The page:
By Rotimi Agbana
CEO of Fort Soft Systems and Head, NIIT Lagos, Mr. Adedokun Oduyemi, spoke to Hi-Tech in an exclusive interview, about the Nigerian IT sector and what he feels the government needs to do to fully maximize the benefits of ICT.
WHY is NIIT committed to helping youths build and grow their career?
Simply put, the young ones of today are not just the leaders of tomorrow, they are the future itself. They are the determinants of what this nation’s tomorrow will look like, and are the ones that will bring that future to life. The repair of our nation and the drive towards Nigeria achieving its full potential and taking its true position among the league of nations starts with the youth.
Therefore, we need to focus on building a productive and vibrant future, by empowering the youths to take us there. We also need to ensure that they are equipped to hold their own wherever they go, especially as the world becomes a global village.
They are going to compete with youths from all over the world and we need to prepare them for that day. As they say, when opportunity meets with preparedness, success is guaranteed. These are some of the goals NIIT seeks to help Nigeria’s youth achieve.
Do you feel empowerment programmes for you are enough?
It’s difficult to simply generalize what all Nigerian companies have been doing. I know there are those dedicated to youth empowerment. There are some who place a premium on Corporate Social Responsibility (CSR), and focus on education. I also know certain states have created a platform for companies to do this. An example is Lagos State and its Adopt a School programme.
On the flip side though, I think clearly defined lines need to be adopted in these programmes. We need to define what is needed, what standards we want to achieve through these programmes; before we invite companies to partner or contribute. It’s not necessarily their specialties, and these companies are focused on their many different stakeholders and seek a balance of many and sometimes conflicting interests. I believe that the government, through its education and youth ministries and parastatals, is uniquely positioned to define the parameters for development.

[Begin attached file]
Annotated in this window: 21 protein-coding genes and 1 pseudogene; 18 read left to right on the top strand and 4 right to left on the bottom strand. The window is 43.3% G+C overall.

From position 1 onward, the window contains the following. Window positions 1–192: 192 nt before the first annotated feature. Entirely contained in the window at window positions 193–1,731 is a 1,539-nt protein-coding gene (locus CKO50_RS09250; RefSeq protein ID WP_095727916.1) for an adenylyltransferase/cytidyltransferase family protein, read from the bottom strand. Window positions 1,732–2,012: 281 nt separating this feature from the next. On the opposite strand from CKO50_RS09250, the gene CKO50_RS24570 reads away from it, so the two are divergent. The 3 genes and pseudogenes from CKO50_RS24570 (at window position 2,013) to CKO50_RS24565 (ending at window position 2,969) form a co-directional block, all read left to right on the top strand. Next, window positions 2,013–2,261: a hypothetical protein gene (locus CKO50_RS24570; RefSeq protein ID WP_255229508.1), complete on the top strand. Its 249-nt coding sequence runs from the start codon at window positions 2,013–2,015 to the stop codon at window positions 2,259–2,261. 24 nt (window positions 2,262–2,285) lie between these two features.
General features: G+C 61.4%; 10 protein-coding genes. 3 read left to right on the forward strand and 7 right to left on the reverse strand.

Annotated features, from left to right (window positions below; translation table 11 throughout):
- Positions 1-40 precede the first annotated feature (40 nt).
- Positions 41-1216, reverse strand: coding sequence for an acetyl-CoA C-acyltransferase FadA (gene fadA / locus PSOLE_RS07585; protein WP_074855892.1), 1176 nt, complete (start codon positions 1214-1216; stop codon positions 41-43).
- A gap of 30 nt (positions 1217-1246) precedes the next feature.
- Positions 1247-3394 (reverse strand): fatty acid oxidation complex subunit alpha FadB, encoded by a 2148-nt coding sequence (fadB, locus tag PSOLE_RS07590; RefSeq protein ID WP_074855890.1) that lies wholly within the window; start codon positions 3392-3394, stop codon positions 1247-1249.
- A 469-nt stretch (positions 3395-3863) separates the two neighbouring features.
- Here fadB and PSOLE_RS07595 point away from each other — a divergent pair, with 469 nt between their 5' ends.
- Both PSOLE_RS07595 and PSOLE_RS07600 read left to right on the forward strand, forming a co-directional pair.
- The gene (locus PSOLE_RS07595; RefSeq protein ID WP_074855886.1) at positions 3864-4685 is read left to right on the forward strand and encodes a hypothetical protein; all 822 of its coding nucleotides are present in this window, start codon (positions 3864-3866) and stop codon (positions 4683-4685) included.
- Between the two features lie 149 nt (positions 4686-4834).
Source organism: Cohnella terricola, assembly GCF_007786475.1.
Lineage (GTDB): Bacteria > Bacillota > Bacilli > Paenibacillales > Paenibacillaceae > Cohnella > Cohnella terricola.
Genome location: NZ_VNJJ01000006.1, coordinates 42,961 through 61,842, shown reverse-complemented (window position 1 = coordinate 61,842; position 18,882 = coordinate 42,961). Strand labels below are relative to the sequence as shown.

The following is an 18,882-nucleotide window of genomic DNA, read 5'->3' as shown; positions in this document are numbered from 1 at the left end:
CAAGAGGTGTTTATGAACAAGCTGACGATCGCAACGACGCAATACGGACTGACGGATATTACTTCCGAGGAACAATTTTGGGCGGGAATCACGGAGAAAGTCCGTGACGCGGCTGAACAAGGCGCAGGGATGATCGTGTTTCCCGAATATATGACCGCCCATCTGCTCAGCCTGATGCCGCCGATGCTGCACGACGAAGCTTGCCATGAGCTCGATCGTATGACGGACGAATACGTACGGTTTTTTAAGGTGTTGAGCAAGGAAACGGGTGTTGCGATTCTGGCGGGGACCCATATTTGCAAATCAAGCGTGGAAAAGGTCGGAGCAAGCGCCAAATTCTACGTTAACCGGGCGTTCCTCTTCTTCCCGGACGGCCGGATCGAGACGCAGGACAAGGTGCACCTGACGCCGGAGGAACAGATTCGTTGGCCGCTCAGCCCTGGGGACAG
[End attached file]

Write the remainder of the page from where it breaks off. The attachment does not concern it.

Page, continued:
Considering the high percentage of youths involved in cyber crime, what is NIIT’s antidote?
Our focus in recent years has been on helping re-channel the capabilities of our youths. Cybercrime has become a major issue for a multitude of reasons, including inadequate opportunities for work and advancement. You find so many unemployed graduates, and under-employed ones. These are the prevailing conditions. Therefore our response and focus has been on showing the youths the opportunities open to them to succeed, by channelling their capabilities towards positive development online and offline. We now have Nigerian youths developing apps on android and apple platforms that earn them a lot more money than from cybercrime. We have also partnered with different organizations at different times to retrain our youths.
A recent exercise was done with Amuwo Local Government to train 200 youths and develop their ICT skills positively, and we believe these trained youth are in a position to retrain others, thus significantly amplifying the reach of this programme.